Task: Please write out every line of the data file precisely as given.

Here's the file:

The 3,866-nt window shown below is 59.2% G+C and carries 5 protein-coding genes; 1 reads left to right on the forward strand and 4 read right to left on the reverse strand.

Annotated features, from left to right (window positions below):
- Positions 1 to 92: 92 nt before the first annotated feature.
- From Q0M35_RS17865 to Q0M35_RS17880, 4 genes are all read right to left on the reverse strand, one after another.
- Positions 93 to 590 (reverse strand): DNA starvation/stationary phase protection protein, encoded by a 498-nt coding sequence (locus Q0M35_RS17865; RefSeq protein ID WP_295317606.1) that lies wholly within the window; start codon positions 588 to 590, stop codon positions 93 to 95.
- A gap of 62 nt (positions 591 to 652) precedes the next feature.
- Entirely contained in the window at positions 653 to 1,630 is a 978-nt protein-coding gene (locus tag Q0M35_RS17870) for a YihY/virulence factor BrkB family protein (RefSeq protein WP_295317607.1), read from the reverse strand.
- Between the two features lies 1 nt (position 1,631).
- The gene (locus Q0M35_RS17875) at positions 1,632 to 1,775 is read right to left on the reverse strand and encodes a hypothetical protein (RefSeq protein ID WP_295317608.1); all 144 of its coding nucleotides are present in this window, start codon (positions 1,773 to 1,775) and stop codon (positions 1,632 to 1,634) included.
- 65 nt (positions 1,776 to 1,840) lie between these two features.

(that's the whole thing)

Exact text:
The 3,866-nt window shown below is 59.2% G+C and carries 5 protein-coding genes; 1 reads left to right on the forward strand and 4 read right to left on the reverse strand.

Annotated features, from left to right (window positions below):
- Positions 1 to 92: 92 nt before the first annotated feature.
- From Q0M35_RS17865 to Q0M35_RS17880, 4 genes are all read right to left on the reverse strand, one after another.
- Positions 93 to 590 (reverse strand): DNA starvation/stationary phase protection protein, encoded by a 498-nt coding sequence (locus Q0M35_RS17865; RefSeq protein ID WP_295317606.1) that lies wholly within the window; start codon positions 588 to 590, stop codon positions 93 to 95.
- A gap of 62 nt (positions 591 to 652) precedes the next feature.
- Entirely contained in the window at positions 653 to 1,630 is a 978-nt protein-coding gene (locus tag Q0M35_RS17870) for a YihY/virulence factor BrkB family protein (RefSeq protein WP_295317607.1), read from the reverse strand.
- Between the two features lies 1 nt (position 1,631).
- The gene (locus Q0M35_RS17875) at positions 1,632 to 1,775 is read right to left on the reverse strand and encodes a hypothetical protein (RefSeq protein ID WP_295317608.1); all 144 of its coding nucleotides are present in this window, start codon (positions 1,773 to 1,775) and stop codon (positions 1,632 to 1,634) included.
- 65 nt (positions 1,776 to 1,840) lie between these two features.